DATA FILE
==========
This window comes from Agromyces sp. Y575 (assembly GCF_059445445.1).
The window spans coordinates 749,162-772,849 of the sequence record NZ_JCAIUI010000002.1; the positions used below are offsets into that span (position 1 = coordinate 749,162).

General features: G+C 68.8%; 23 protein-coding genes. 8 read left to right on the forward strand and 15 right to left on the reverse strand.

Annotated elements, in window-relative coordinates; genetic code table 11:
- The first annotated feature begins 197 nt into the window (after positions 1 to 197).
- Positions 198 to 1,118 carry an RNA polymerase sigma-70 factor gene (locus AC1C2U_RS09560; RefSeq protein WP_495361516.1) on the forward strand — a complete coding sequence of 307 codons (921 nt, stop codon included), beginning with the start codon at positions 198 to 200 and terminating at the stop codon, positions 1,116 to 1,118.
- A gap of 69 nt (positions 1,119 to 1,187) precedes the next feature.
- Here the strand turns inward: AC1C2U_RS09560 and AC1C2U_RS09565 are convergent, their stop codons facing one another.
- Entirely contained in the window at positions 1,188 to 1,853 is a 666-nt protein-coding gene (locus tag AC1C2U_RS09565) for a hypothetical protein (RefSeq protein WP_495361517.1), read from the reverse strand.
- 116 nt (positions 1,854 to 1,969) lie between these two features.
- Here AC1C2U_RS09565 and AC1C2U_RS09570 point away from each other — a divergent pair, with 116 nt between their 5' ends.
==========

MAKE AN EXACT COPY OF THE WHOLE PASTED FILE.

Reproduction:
This window comes from Agromyces sp. Y575 (assembly GCF_059445445.1).
The window spans coordinates 749,162-772,849 of the sequence record NZ_JCAIUI010000002.1; the positions used below are offsets into that span (position 1 = coordinate 749,162).

General features: G+C 68.8%; 23 protein-coding genes. 8 read left to right on the forward strand and 15 right to left on the reverse strand.

Annotated elements, in window-relative coordinates; genetic code table 11:
- The first annotated feature begins 197 nt into the window (after positions 1 to 197).
- Positions 198 to 1,118 carry an RNA polymerase sigma-70 factor gene (locus AC1C2U_RS09560; RefSeq protein WP_495361516.1) on the forward strand — a complete coding sequence of 307 codons (921 nt, stop codon included), beginning with the start codon at positions 198 to 200 and terminating at the stop codon, positions 1,116 to 1,118.
- A gap of 69 nt (positions 1,119 to 1,187) precedes the next feature.
- Here the strand turns inward: AC1C2U_RS09560 and AC1C2U_RS09565 are convergent, their stop codons facing one another.
- Entirely contained in the window at positions 1,188 to 1,853 is a 666-nt protein-coding gene (locus tag AC1C2U_RS09565) for a hypothetical protein (RefSeq protein WP_495361517.1), read from the reverse strand.
- 116 nt (positions 1,854 to 1,969) lie between these two features.
- Here AC1C2U_RS09565 and AC1C2U_RS09570 point away from each other — a divergent pair, with 116 nt between their 5' ends.